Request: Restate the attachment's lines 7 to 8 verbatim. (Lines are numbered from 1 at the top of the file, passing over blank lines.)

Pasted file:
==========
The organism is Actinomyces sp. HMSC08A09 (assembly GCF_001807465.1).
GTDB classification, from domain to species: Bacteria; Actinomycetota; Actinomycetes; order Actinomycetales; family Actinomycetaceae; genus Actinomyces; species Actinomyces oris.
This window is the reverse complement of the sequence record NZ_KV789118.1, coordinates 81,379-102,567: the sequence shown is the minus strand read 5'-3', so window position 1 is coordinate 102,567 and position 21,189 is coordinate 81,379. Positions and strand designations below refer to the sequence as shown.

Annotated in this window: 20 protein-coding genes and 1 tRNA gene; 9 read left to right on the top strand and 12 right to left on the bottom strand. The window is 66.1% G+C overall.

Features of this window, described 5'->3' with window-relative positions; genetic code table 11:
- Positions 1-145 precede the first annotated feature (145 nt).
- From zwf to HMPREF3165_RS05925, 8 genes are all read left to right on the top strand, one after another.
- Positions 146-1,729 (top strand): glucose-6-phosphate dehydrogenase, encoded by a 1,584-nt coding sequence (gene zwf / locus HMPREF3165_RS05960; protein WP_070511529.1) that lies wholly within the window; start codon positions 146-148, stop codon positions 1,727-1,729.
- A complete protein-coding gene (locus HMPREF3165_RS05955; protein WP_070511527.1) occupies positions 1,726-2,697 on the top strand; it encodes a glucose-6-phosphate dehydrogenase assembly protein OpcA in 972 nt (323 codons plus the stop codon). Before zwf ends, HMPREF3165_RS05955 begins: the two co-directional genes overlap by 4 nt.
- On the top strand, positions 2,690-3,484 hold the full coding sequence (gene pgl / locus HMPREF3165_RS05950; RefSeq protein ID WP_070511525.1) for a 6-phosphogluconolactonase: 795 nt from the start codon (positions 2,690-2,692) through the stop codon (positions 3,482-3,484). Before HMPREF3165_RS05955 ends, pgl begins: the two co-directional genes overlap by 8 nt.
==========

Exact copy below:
- From zwf to HMPREF3165_RS05925, 8 genes are all read left to right on the top strand, one after another.
- Positions 146-1,729 (top strand): glucose-6-phosphate dehydrogenase, encoded by a 1,584-nt coding sequence (gene zwf / locus HMPREF3165_RS05960; protein WP_070511529.1) that lies wholly within the window; start codon positions 146-148, stop codon positions 1,727-1,729.